nft now's The Gateway

Here’s What Web3’s Biggest Builders Say the Future Holds

BY Eric James Beyer

December 07, 2022

Last week in downtown Miami, nft now and Mana Common’s The Gateway: A Web3 Metropolis brought together the crypto and NFT community during Art Basel. Over the course of five days, attendees viewed phenomenal displays and exhibitions from their favorite artists, caught a sneak peek of what major brands like Porsche and Instagram have in the works for their Web3 plans, and witnessed some excellent musical performances.

nft now also hosted a series of panel talks, where a broad range of NFT community figureheads and leaders offered in-depth views on the state of Web3. It was a busy week full of too many panels for everyone to attend, so we gathered some of the best moments to play you the hits.

Gary Vee, Entrepreneur and Founder of VeeFriends

Gary Vee & Alej Navia on stage at The Gateway.
Gary Vee/nft now

During The Gateway’s opening day of talks, NFT superstar Gary Vee (formally Vaynerchuck) took to the stage with Alejandro Navia, Co-Founder & President of nft now, to discuss the state of the Web3 landscape. Ever candid, Vaynerchuck’s comment’s touched on everything from the need for Web3 projects to focus on longevity in favor of short-term gains to how and why the concept of legacy matters to him. The talk was a much-needed shot of energy to a community that is still reeling from the fall of FTX. Here are some moments from that conversation:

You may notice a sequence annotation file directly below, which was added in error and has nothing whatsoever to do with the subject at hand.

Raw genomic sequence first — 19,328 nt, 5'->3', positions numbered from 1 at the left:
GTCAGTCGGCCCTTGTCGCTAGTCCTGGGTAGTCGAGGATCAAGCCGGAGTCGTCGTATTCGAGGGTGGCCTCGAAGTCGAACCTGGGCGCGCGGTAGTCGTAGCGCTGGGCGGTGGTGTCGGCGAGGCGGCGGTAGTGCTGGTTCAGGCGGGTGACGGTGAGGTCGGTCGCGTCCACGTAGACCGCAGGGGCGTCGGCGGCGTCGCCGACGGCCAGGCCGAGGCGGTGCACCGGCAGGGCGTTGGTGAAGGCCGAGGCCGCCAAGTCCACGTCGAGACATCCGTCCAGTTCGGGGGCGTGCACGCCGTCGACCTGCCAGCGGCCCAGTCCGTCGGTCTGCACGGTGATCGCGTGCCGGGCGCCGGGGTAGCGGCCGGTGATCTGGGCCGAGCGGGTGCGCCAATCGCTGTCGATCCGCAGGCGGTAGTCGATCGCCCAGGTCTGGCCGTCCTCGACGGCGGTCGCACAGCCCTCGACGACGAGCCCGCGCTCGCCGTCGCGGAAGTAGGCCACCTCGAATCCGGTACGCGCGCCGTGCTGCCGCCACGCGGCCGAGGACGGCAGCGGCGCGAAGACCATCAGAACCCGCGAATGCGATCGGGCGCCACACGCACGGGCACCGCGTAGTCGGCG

“We’re in an economic correction. We get out of it the same way the internet got out of it. From 2001 to 2004, a lot of websites like Friendster became the previews to the Reddits and the Instagrams [of today]. In the next 36 months, people are going to build meaningful things instead of fast things for fast cash.”

“I’m proud that I’m an actual businessman. Real shit takes time to build. It’s supposed to be hard if you’re trying to live a one percent of a one percent life. Everyone talks about being about ‘that life’ until that life punches you in the fucking mouth.”

“Business success doesn’t mean shit. If I die tomorrow, I’ll trend on Twitter for 24 hours and then the next day everybody will live out their life. I just don’t think being good at making money or being a good entrepreneur enables one to think they’re better than other people. I don’t have my validation in my business success. I have much more validation in what people that actually know me feel about me.”

“I’m genuinely not worried about the [crypto] winter. I think when all the dust settles in 22 years, you’re going to forget about a lot of names that we fuck with today and I’m going to be fucking dominating. But if I don’t, I’m going to be pumped for World of Women or Bored Apes.”

Keith Grossman, President of TIME

Three men sit on a stage talking.